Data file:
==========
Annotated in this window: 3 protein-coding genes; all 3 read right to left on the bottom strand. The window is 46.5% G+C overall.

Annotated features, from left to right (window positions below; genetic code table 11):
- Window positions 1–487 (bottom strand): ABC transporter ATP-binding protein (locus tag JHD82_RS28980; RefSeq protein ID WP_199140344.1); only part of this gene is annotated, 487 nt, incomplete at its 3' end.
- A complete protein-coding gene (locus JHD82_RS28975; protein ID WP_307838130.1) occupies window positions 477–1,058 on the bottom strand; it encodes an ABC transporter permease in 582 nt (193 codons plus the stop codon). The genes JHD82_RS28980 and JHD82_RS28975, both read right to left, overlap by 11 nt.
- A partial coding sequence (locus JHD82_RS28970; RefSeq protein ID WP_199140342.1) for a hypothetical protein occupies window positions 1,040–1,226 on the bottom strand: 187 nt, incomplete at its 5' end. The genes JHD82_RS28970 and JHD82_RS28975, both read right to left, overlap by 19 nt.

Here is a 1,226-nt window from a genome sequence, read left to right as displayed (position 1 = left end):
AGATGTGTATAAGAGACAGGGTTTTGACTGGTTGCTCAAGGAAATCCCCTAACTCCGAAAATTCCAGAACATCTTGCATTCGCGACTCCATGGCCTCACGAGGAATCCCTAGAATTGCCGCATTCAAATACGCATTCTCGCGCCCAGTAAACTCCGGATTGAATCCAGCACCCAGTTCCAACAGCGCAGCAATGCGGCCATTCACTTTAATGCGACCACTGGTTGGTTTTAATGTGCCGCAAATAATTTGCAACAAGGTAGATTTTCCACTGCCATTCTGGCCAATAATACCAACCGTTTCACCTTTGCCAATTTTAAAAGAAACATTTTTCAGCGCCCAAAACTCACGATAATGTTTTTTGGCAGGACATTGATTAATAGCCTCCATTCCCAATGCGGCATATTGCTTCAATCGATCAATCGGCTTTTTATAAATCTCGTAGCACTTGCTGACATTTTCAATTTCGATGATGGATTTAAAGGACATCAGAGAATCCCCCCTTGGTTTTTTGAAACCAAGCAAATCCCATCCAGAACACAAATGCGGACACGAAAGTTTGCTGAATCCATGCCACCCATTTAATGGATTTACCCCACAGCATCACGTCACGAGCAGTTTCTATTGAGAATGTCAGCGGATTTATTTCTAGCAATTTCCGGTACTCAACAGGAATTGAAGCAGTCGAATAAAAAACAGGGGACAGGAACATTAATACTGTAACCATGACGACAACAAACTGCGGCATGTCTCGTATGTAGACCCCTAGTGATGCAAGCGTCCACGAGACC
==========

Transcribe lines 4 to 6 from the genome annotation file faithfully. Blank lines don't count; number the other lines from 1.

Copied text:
- A complete protein-coding gene (locus JHD82_RS28975; protein ID WP_307838130.1) occupies window positions 477–1,058 on the bottom strand; it encodes an ABC transporter permease in 582 nt (193 codons plus the stop codon). The genes JHD82_RS28980 and JHD82_RS28975, both read right to left, overlap by 11 nt.
- A partial coding sequence (locus JHD82_RS28970; RefSeq protein ID WP_199140342.1) for a hypothetical protein occupies window positions 1,040–1,226 on the bottom strand: 187 nt, incomplete at its 5' end. The genes JHD82_RS28970 and JHD82_RS28975, both read right to left, overlap by 19 nt.

Here is a 1,226-nt window from a genome sequence, read left to right as displayed (position 1 = left end):